“There will always be businesses and in house lawyers that will not accept legal outsourcing service providers,” she told Australasian Lawyer.
But outsourcing and offshoring were generally considered to be cost effective at a Mahlab roundtable earlier this month. However, as cost pressure continues to mount, lawyers uncomfortable with outsourcing will inevitably find ways to move legal work to smaller firms where fees are lower and quality is not compromised, Sampson said.
“Over the years we have seen the move from outsourcing of back office functions such a payroll and typing to outsourcing more of the tasks that lawyers actually handle,” she said.
“This spans legal research, due diligence, document review, litigation support and projects and now, IT and hiring of contract lawyers.”
The key is guidance: investing time, training and supervision throughout the process will result in a more sophisticated outcome.
“Those considering outsourcing need to first invest time and money to understand their core business well and what they want to be doing and what can be can better by a provider more cost effectively and faster,” Sampson said.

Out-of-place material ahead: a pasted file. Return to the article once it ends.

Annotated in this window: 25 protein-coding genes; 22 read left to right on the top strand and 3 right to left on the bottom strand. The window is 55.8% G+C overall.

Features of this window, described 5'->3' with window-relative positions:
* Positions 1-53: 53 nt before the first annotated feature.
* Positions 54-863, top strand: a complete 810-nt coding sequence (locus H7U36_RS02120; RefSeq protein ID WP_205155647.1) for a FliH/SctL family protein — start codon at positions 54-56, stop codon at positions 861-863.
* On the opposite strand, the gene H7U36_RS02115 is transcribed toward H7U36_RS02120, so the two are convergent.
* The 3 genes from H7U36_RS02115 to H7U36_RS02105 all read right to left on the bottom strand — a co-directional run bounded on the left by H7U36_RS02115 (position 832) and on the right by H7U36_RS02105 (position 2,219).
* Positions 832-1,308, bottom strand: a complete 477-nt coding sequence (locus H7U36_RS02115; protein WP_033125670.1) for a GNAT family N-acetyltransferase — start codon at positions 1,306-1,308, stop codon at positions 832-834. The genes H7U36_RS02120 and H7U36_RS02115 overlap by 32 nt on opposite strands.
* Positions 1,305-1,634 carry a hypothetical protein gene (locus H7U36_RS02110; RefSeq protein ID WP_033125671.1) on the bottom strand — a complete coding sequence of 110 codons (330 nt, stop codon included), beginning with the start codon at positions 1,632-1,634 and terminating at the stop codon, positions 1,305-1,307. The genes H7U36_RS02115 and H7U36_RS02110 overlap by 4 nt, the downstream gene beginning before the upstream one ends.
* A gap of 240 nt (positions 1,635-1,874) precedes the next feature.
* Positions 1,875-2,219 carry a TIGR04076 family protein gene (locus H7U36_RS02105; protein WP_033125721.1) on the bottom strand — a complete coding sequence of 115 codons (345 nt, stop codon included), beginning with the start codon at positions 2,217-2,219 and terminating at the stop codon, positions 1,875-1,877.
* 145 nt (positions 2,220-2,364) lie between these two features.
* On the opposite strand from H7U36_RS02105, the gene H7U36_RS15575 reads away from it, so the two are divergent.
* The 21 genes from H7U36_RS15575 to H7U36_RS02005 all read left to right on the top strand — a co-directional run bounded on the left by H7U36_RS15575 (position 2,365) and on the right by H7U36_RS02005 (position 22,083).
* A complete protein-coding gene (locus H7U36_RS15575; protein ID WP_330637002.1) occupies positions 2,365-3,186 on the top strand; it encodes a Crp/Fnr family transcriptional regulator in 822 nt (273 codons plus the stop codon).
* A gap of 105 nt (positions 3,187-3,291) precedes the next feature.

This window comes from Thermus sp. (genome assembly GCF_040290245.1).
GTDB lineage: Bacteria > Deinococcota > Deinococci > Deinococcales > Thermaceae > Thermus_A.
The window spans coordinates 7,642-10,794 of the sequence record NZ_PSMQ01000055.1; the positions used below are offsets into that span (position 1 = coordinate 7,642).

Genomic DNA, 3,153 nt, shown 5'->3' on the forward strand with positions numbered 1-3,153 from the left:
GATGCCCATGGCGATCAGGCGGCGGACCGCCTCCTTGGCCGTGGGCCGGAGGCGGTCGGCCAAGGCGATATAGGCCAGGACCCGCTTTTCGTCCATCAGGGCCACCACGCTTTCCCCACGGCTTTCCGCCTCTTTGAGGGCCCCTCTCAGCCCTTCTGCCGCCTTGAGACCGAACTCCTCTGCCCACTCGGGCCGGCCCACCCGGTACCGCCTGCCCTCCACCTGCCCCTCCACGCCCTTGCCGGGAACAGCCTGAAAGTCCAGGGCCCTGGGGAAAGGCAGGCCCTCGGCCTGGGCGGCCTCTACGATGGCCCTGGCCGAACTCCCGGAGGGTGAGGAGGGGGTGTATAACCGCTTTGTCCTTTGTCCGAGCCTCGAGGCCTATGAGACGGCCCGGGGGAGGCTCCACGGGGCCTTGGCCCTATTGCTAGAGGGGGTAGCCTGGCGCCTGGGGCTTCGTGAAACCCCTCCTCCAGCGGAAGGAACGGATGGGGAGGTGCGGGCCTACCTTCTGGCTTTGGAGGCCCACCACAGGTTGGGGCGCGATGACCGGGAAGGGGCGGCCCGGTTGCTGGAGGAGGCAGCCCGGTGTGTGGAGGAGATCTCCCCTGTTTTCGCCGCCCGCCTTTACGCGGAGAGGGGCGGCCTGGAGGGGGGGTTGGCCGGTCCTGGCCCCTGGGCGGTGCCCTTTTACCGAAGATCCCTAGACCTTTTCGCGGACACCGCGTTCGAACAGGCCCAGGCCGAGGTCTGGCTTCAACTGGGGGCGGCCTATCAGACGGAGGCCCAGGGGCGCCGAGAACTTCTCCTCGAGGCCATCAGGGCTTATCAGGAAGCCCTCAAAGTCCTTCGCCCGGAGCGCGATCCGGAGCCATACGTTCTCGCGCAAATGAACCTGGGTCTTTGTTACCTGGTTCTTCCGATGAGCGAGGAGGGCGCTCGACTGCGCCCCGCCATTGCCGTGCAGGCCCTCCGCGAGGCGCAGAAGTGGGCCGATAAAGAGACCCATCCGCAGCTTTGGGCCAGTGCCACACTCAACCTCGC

After the initial setup process, Sampson said it doesn’t stop there.
“You need to invest time and money for due diligence, getting to know the providers and understanding them and their business.
“Additional flow on costs are involved around detailing agreements and expectations, setting up processes and management of providers.”
Legal outsourcing and offshoring will only improve, putting further pressure to keep costs low as the market comes to better accept it, Katherine Sampson, Melbourne managing director for Mahlab predicts.